Tying the Knot in 2020: Wedding Advice and Industry Predictions

The wedding industry has been redefined in ways that not even the event pros could have imagined. Rolling postponements, contract negotiations, vendor conversations, communicating changes to wedding guests – not to mention fluctuations in color scheme, design and floral selections based on seasonal shifts of wedding dates - these are some of the challenges that 2020 couples now face (on top of the “normal” planning stress).

Where do couples go from here?  Our Assistant Director of Sales, Dawn Williams Evans, with nearly 20 years of events management experience, answers a few questions that are top of mind for her wedding clients as well as offers tips, insights and future predictions for how the wedding industry will evolve.
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Q1: What advice would you give to couples who are making the decision to either postpone their wedding or move forward with a smaller scale celebration than originally planned?

Dawn Williams Evans: Be flexible and focus on the love! It is definitely disappointing when your plans have to be changed for such a major life event, but trying to stay open and embracing the changes may surprisingly lead to an even better event than before. Be practical when making your decision—is getting married and inviting only your nearest and dearest in 2020 most important to you, or does waiting it out to try to stay as close to your original plans as possible make the most sense? Every couple/family is different and there is no one size fits all solution. Whatever you decide, make a firm decision and inform your guests of the changes as soon as possible.

Empanadas made by our catering team

Q2: What are some considerations for food and beverage for a wedding that takes place during the pandemic?

D.W.E.: The major consideration for food and beverage that I think is most important right now is low to no contact food service. For clients that opt for plated meals for their celebration, this is easier to execute and will not look incredibly different from pre-pandemic service. For other types of services—cocktail receptions with passed items and meals with stations for example—we need to be as creative as possible in how we are presenting food to guests. Beautiful individual containers for small bites, premade cocktails in unique vessels and modern takes on French style service during cocktail hours are just a few options we are exploring.

Q3: What should 2021 couples be doing now?

D.W.E.: 2021 couples should be working to contract their preferred wedding dates with their venues and vendors! Because so many 2020 couples are postponing their celebrations into 2021, popular dates and seasons are becoming limited already for next year. Take this time to virtually tour your top wedding locations to help you narrow your list and then work to schedule in-person visits at your top two venues. Also, be open to unconventional dates and months—a Saturday in September or October may be harder to come by in 2021, but a Friday night in your preferred season may be available.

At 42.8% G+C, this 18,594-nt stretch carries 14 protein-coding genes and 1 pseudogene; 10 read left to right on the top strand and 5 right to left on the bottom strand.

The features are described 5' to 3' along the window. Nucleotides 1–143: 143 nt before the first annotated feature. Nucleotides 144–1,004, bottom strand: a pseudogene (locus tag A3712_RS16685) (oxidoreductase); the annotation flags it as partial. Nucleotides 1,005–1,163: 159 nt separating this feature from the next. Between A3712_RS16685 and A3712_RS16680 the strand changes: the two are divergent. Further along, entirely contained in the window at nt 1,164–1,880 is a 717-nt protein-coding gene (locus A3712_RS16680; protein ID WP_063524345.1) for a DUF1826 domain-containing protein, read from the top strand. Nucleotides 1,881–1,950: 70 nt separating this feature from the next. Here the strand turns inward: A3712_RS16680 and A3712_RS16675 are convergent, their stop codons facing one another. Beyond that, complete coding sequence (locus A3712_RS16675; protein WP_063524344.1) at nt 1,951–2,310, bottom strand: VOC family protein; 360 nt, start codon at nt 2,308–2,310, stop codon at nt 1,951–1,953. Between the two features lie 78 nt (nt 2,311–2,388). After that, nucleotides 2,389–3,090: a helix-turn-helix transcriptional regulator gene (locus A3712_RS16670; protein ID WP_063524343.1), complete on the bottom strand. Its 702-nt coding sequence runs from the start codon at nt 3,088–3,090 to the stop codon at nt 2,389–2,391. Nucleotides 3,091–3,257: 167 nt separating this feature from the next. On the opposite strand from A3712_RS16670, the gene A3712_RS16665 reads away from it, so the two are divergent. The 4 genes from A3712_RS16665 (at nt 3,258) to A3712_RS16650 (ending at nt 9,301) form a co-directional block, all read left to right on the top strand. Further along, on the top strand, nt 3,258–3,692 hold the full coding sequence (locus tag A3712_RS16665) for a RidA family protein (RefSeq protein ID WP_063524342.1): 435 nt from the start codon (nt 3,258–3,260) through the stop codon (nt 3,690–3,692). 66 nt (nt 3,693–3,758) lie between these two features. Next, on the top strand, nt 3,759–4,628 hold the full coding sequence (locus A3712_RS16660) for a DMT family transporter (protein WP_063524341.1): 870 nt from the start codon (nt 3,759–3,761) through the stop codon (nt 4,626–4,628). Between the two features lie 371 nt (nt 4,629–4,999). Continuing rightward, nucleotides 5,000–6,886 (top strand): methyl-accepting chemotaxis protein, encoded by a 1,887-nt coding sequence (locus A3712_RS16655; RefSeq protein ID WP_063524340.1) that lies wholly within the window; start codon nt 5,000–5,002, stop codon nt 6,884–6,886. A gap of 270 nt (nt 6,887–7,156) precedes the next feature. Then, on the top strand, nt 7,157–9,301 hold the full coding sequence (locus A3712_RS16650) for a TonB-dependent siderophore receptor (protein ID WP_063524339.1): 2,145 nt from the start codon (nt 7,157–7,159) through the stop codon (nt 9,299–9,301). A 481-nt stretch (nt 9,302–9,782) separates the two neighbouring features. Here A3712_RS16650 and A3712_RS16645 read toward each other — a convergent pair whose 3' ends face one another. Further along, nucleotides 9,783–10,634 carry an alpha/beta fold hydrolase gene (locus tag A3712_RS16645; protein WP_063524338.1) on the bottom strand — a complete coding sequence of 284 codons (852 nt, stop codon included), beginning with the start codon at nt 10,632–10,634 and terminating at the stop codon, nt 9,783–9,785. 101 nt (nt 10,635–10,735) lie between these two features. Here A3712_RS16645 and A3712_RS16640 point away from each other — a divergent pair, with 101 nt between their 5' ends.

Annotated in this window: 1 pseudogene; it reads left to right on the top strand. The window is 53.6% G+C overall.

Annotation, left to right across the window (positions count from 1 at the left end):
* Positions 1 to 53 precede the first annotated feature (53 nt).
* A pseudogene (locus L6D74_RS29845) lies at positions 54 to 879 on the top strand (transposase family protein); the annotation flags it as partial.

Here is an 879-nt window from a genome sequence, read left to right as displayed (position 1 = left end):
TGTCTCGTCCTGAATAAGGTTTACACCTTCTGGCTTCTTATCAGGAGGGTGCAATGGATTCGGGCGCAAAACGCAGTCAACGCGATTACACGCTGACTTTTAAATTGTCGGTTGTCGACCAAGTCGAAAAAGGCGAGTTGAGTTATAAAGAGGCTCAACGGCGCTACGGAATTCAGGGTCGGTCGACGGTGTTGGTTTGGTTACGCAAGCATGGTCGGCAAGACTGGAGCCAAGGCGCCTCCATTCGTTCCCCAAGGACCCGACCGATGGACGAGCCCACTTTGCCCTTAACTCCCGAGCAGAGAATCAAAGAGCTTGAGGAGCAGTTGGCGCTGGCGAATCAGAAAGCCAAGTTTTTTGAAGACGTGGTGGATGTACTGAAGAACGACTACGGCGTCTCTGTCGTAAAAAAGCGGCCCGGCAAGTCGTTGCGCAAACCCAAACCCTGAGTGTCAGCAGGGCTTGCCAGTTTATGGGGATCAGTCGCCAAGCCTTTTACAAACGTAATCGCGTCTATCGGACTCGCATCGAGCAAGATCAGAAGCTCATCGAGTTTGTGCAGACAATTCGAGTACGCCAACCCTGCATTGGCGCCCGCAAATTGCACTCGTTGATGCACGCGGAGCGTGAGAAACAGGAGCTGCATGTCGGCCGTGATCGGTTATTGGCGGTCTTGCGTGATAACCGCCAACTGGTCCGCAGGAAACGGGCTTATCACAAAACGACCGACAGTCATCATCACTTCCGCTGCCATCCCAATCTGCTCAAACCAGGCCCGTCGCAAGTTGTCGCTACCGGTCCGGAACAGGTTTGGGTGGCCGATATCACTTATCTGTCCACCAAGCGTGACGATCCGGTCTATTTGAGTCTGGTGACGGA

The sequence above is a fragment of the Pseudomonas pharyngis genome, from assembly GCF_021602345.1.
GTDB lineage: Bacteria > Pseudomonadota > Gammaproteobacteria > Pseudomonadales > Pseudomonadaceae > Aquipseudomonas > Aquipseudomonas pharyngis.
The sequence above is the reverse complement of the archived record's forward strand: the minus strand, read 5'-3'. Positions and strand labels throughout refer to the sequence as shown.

Newly married couple on Wilson Plaza
Champagne Glasses
Smaller, more meaningful celebrations with people who are really important to the couple will continue to be the path that weddings follow.
Set up on Wilson Plaza
Crabcakes made by our catering team
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Q4: Where do you think the wedding industry as whole will be one year from now and beyond?

D.W.E.: As a whole, I think weddings will be the first types of live events to come back strongly. People are more willing to take a “calculated risk” to be with loved ones then they are to go to a conference, especially now when there is so much content available virtually. Wedding industry professionals have to be more fluid than ever, not only how they provide services, but also on what specific services they can provide right now. A year from now, I think clients will be working to incorporate some pre-pandemic traditions with post-pandemic innovations. No matter how large the gathering is going forward, I predict that couples will now always have a digital component to involve people who can’t be there physically.

Q5: Do you think the “conventional” weddings will make a comeback post-pandemic or will we see a more permanent shift to micro-weddings and smaller gatherings with less fanfare?

D.W.E.: I think the pandemic has created some permanent shifts in the way people are approaching their weddings and lives in general. Smaller, more meaningful celebrations with people who are really important to the couple will continue to be the path that weddings follow. Personally, I feel that fanfare will be at an all-time high—people are really grateful to be able to gather in any capacity these days. I think couples will use the opportunity to really lavish on their guests—unique menus, gorgeous upgraded tablescapes, picturesque outdoor spaces, and much more. These personal touches will help to make each wedding even more memorable, especially after people have been distanced for so long.

Nighttime shot of couple outside Ronald Reagan Building